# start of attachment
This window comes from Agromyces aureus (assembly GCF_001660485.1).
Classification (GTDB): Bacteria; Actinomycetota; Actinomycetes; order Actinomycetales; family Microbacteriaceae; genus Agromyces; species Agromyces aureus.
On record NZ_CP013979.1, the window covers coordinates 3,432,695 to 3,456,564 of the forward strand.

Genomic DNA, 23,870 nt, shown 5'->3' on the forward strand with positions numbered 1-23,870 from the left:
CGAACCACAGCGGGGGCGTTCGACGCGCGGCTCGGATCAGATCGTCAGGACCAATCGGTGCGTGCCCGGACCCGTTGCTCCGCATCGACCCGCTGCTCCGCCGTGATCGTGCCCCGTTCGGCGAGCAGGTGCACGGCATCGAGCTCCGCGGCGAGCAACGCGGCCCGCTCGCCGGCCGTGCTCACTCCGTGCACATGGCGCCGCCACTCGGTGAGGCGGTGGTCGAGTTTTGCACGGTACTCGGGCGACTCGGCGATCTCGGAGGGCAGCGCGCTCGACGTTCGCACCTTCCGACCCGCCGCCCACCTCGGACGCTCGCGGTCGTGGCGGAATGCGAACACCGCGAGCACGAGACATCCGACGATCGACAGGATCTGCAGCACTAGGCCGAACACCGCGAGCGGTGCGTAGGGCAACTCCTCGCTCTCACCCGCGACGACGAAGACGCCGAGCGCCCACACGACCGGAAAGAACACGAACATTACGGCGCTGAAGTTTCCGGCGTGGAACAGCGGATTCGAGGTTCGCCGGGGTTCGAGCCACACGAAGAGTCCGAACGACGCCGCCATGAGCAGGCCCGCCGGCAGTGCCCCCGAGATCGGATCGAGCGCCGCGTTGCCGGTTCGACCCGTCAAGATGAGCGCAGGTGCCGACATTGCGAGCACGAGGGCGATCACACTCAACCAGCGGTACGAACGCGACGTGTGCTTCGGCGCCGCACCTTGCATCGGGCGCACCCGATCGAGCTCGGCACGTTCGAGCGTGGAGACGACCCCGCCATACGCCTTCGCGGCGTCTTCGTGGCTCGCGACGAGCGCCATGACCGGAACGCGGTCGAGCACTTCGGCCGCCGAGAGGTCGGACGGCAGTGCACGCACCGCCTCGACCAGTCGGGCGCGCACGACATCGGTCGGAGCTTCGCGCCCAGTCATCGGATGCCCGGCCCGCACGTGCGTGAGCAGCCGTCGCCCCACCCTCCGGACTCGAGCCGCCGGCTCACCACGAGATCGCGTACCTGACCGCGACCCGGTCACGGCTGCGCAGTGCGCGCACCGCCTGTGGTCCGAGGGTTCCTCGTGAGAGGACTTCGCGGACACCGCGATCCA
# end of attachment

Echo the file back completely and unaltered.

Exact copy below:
This window comes from Agromyces aureus (assembly GCF_001660485.1).
Classification (GTDB): Bacteria; Actinomycetota; Actinomycetes; order Actinomycetales; family Microbacteriaceae; genus Agromyces; species Agromyces aureus.
On record NZ_CP013979.1, the window covers coordinates 3,432,695 to 3,456,564 of the forward strand.

Genomic DNA, 23,870 nt, shown 5'->3' on the forward strand with positions numbered 1-23,870 from the left:
CGAACCACAGCGGGGGCGTTCGACGCGCGGCTCGGATCAGATCGTCAGGACCAATCGGTGCGTGCCCGGACCCGTTGCTCCGCATCGACCCGCTGCTCCGCCGTGATCGTGCCCCGTTCGGCGAGCAGGTGCACGGCATCGAGCTCCGCGGCGAGCAACGCGGCCCGCTCGCCGGCCGTGCTCACTCCGTGCACATGGCGCCGCCACTCGGTGAGGCGGTGGTCGAGTTTTGCACGGTACTCGGGCGACTCGGCGATCTCGGAGGGCAGCGCGCTCGACGTTCGCACCTTCCGACCCGCCGCCCACCTCGGACGCTCGCGGTCGTGGCGGAATGCGAACACCGCGAGCACGAGACATCCGACGATCGACAGGATCTGCAGCACTAGGCCGAACACCGCGAGCGGTGCGTAGGGCAACTCCTCGCTCTCACCCGCGACGACGAAGACGCCGAGCGCCCACACGACCGGAAAGAACACGAACATTACGGCGCTGAAGTTTCCGGCGTGGAACAGCGGATTCGAGGTTCGCCGGGGTTCGAGCCACACGAAGAGTCCGAACGACGCCGCCATGAGCAGGCCCGCCGGCAGTGCCCCCGAGATCGGATCGAGCGCCGCGTTGCCGGTTCGACCCGTCAAGATGAGCGCAGGTGCCGACATTGCGAGCACGAGGGCGATCACACTCAACCAGCGGTACGAACGCGACGTGTGCTTCGGCGCCGCACCTTGCATCGGGCGCACCCGATCGAGCTCGGCACGTTCGAGCGTGGAGACGACCCCGCCATACGCCTTCGCGGCGTCTTCGTGGCTCGCGACGAGCGCCATGACCGGAACGCGGTCGAGCACTTCGGCCGCCGAGAGGTCGGACGGCAGTGCACGCACCGCCTCGACCAGTCGGGCGCGCACGACATCGGTCGGAGCTTCGCGCCCAGTCATCGGATGCCCGGCCCGCACGTGCGTGAGCAGCCGTCGCCCCACCCTCCGGACTCGAGCCGCCGGCTCACCACGAGATCGCGTACCTGACCGCGACCCGGTCACGGCTGCGCAGTGCGCGCACCGCCTGTGGTCCGAGGGTTCCTCGTGAGAGGACTTCGCGGACACCGCGATCCA